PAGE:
The future of computing
It is becoming increasingly apparent to us all that computers are everywhere, even in our cell phones, and can help us accomplish many tasks from finding information on the Internet to analyzing large genomic data sets. This morning, Bill Gates will address how computing contributes to improving our world as he kicks off the 2013 Microsoft Research Faculty Summit. His topic reminds me of how much our conception of the role of computing has changed since the days of mainframe computers.
The world has always needed outstanding young thinkers who possess deep theoretical understanding combined with curiosity, drive, and energy. Today’s technical opportunities and demands only increase that need.
One of the highlights of the Faculty Summit is the introduction of the latest Microsoft Research Faculty Fellows. This year, we present seven new faculty members, bringing the total to 60 Faculty Fellowships awarded since 2005. The fellowship provides them with the freedom to focus on their research courageously early in their careers. The Faculty Fellowships are just one of many programs of grants, fellowships, and internships that we offer worldwide.
Every year, I look forward to welcoming researchers to Microsoft’s Redmond campus for the Microsoft Research Faculty Summit, which seeks to bring academia and Microsoft Research together to assess the state of the art and exchange a broad range of ideas across disciplinary and technology boundaries. Some 2,500 academics and scientists from more than 500 universities have participated in the Faculty Summits in Redmond since 2000.
This year, more than 650 distinguished researchers will convene to explore a host of issues that the computing community is seeking to address through technology, such as finding cures for cancer, providing assistance during natural disasters, or predicting political events that can upend stability. Knowing that a physical event can’t scale to accommodate the growing interest in this event, we have added virtual programming for the broader audience. It includes the live broadcast of Bill Gates’ session and shares key content from the summit program through fast-paced Research in Focus interviews. Visit microsoftfacultysummit.com to watch it live and online July 15, 09:00–17:30 Pacific Time.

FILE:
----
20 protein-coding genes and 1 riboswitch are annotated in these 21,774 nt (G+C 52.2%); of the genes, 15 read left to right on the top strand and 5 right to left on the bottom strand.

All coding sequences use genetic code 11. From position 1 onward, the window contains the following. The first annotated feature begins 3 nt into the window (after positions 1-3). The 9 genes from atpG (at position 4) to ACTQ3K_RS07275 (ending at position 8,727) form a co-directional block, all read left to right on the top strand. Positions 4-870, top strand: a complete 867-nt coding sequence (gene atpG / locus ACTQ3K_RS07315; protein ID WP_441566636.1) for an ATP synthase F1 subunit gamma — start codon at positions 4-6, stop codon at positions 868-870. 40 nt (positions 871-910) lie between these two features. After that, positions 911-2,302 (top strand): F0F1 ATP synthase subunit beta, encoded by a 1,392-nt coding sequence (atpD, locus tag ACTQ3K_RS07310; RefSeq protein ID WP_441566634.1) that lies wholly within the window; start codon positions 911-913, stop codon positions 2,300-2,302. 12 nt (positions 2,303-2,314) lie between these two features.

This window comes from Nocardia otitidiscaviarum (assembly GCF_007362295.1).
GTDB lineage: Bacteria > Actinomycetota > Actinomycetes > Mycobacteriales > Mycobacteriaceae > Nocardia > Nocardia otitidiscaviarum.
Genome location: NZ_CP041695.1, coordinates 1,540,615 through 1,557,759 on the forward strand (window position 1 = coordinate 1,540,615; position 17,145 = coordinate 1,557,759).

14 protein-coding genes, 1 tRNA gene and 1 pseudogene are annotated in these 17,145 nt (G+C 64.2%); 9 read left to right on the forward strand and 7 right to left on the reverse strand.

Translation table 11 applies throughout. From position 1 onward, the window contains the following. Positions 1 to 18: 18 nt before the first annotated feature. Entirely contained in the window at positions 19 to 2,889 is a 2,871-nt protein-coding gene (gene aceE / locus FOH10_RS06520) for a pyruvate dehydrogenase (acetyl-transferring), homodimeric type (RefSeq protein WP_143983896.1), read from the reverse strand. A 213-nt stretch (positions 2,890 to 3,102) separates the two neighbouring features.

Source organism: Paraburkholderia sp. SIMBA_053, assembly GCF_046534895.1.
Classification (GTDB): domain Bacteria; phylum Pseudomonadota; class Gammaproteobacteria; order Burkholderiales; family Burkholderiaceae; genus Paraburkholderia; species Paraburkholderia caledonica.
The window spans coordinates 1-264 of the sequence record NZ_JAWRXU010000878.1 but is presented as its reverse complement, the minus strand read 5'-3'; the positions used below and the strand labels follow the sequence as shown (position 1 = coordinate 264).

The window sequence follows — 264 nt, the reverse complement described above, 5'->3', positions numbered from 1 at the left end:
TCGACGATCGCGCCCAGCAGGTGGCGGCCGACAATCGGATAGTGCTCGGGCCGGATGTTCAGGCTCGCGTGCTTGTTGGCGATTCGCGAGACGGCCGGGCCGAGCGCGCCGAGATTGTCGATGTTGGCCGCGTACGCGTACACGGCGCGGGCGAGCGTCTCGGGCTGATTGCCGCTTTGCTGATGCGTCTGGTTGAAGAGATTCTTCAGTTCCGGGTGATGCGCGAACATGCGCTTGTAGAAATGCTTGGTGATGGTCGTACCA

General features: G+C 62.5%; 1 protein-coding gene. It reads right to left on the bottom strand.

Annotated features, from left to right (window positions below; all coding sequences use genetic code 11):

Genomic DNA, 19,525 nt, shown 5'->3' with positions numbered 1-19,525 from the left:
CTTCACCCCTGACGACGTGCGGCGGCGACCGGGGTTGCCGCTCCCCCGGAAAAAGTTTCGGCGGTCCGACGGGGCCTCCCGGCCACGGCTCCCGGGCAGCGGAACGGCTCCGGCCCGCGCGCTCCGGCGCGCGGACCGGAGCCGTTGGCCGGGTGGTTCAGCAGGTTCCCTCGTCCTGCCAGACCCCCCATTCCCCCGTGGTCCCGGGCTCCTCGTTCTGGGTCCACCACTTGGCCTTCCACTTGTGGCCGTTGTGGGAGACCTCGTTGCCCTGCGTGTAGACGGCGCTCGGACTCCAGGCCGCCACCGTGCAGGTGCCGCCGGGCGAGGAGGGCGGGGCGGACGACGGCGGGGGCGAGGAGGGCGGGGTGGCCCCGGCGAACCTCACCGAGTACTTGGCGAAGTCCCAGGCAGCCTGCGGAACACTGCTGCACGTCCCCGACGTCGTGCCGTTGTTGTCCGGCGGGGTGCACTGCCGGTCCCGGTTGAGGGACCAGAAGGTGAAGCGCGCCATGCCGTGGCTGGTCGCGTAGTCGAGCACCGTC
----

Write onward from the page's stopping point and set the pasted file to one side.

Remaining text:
I am certain you will gain insights and value through your virtual attendance at the Microsoft Research Faculty Summit, so I encourage you to watch the live stream. You’ll not only hear from (and have the opportunity to question) leading researchers, you’ll also be able to learn about the opportunities to engage with us in the quest to improve the world through technical innovation.
—Harold Javid, General Chair, Microsoft Research Faculty Summit 2013